Kamras acknowledges that he and his administration have repeatedly been blindsided by the layers of problems stretching back decades and board members are confident he has plans to tackle long-standing problems as well the ones no one expects, which must be handled nonetheless.
And here is where this story becomes one of being surprised by the joy of hope. Kamras showed leadership and sensitivity to concerns that he may have been harsh in his responses to criticism from some parents worried about the rezoning effort. He backed away from his "Massive Resistance 2.0" tweet. This is what he said in his weekly letter to parents:
"First, some of the initial comments that were captured in the online feedback form were concerning in that they sounded similar to the kinds of things that many families said to resist integration in the 1950s and 1960s. To be clear, I'm not equating then and now; much is different today. But we still very clearly live with the legacy of that era. If we're going to move forward as a school division and city, we need to have honest conversations about race and class. That doesn't mean one can't critique this proposal. It's far from perfect. But it does mean that the goal — increased diversity in our schools — must prevail.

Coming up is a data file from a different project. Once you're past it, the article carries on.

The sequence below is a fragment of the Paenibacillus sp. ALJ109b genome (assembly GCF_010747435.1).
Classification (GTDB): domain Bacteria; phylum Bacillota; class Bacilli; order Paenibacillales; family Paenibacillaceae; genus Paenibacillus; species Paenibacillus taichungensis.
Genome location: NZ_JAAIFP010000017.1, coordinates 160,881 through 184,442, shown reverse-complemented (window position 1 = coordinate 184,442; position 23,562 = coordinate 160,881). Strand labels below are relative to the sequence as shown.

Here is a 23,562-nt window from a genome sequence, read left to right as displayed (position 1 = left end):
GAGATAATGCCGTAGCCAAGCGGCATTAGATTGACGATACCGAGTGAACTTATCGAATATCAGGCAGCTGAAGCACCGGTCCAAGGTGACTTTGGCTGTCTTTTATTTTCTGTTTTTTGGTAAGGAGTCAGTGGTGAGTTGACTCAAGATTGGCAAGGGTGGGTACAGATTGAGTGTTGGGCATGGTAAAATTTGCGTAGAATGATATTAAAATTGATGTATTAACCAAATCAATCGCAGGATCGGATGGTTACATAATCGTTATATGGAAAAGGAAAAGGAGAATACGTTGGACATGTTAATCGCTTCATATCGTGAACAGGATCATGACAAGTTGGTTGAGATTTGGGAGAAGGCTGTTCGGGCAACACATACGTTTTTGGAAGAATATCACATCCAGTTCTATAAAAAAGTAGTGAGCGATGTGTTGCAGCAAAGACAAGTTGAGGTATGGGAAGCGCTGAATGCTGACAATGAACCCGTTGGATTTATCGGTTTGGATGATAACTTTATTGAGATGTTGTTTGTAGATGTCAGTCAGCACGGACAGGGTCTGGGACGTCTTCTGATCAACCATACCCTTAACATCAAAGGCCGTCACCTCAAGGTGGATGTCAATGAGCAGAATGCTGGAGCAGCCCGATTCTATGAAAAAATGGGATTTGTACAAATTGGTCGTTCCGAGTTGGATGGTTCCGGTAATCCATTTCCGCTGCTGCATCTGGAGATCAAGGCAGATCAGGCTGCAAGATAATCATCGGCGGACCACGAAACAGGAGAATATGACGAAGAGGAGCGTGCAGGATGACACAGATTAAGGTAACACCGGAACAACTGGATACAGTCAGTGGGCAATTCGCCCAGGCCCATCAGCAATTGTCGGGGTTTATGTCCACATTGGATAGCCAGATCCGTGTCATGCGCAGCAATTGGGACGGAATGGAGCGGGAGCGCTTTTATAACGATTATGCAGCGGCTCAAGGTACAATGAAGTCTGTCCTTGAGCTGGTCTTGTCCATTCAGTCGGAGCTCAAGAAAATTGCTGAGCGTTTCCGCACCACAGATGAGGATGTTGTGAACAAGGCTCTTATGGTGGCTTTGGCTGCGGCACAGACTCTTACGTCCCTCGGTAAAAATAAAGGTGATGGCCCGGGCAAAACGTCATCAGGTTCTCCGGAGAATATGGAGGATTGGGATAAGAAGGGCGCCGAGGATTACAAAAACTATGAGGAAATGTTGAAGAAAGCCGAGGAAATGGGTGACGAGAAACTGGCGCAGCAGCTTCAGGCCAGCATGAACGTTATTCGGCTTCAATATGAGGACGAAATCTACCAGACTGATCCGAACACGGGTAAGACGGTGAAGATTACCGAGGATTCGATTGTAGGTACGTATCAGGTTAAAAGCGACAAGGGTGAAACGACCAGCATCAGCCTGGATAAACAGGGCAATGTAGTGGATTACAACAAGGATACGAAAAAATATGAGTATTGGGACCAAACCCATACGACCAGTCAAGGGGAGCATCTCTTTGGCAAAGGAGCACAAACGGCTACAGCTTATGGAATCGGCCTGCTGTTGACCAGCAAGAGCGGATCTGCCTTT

"Second, I have received a great deal of feedback from families of all backgrounds — via e-mail and in person — that have supported the idea of pairing these two schools. In fact, I believe these families actually make up the overwhelming majority of both school communities.
"Third, the goal here is greater diversity in our schools — not the implementation of any one idea or proposal. I would be surprised if any of the initial ideas put forth ended up in the final draft without some modification. The point of this process is to surface the very best thinking of the community to achieve our overarching goals.